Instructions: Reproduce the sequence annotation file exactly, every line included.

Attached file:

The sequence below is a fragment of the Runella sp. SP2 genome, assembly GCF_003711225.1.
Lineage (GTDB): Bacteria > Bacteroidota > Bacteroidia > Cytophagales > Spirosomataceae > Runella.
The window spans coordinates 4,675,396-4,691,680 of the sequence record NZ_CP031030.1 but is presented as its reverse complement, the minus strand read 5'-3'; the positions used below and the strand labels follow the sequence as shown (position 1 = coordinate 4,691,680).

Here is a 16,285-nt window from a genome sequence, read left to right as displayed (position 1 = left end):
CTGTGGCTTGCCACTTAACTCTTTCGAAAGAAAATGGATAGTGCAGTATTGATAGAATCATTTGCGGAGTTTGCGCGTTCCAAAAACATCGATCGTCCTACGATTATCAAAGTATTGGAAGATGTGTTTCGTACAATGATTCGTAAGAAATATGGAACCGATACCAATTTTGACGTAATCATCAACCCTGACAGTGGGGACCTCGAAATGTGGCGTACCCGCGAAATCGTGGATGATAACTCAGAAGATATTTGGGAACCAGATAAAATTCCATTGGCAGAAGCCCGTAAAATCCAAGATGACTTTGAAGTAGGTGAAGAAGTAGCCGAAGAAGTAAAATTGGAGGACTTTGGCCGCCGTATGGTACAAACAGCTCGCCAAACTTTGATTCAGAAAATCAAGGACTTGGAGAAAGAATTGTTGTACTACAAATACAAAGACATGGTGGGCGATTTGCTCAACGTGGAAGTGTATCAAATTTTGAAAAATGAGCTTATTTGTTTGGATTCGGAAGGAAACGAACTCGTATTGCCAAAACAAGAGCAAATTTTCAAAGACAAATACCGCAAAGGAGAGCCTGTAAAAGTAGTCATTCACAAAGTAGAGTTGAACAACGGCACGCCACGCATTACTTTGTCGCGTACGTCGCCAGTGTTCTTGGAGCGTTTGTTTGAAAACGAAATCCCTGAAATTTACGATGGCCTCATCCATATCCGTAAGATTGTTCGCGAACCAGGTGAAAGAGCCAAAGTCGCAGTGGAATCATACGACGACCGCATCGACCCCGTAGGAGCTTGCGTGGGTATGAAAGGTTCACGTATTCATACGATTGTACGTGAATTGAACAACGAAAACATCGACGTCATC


The sequence below is a fragment of the Runella sp. SP2 genome, assembly GCF_003711225.1.
Lineage (GTDB): Bacteria > Bacteroidota > Bacteroidia > Cytophagales > Spirosomataceae > Runella.
The window spans coordinates 4,675,396-4,691,680 of the sequence record NZ_CP031030.1 but is presented as its reverse complement, the minus strand read 5'-3'; the positions used below and the strand labels follow the sequence as shown (position 1 = coordinate 4,691,680).

Here is a 16,285-nt window from a genome sequence, read left to right as displayed (position 1 = left end):
CTGTGGCTTGCCACTTAACTCTTTCGAAAGAAAATGGATAGTGCAGTATTGATAGAATCATTTGCGGAGTTTGCGCGTTCCAAAAACATCGATCGTCCTACGATTATCAAAGTATTGGAAGATGTGTTTCGTACAATGATTCGTAAGAAATATGGAACCGATACCAATTTTGACGTAATCATCAACCCTGACAGTGGGGACCTCGAAATGTGGCGTACCCGCGAAATCGTGGATGATAACTCAGAAGATATTTGGGAACCAGATAAAATTCCATTGGCAGAAGCCCGTAAAATCCAAGATGACTTTGAAGTAGGTGAAGAAGTAGCCGAAGAAGTAAAATTGGAGGACTTTGGCCGCCGTATGGTACAAACAGCTCGCCAAACTTTGATTCAGAAAATCAAGGACTTGGAGAAAGAATTGTTGTACTACAAATACAAAGACATGGTGGGCGATTTGCTCAACGTGGAAGTGTATCAAATTTTGAAAAATGAGCTTATTTGTTTGGATTCGGAAGGAAACGAACTCGTATTGCCAAAACAAGAGCAAATTTTCAAAGACAAATACCGCAAAGGAGAGCCTGTAAAAGTAGTCATTCACAAAGTAGAGTTGAACAACGGCACGCCACGCATTACTTTGTCGCGTACGTCGCCAGTGTTCTTGGAGCGTTTGTTTGAAAACGAAATCCCTGAAATTTACGATGGCCTCATCCATATCCGTAAGATTGTTCGCGAACCAGGTGAAAGAGCCAAAGTCGCAGTGGAATCATACGACGACCGCATCGACCCCGTAGGAGCTTGCGTGGGTATGAAAGGTTCACGTATTCATACGATTGTACGTGAATTGAACAACGAAAACATCGACGTCATC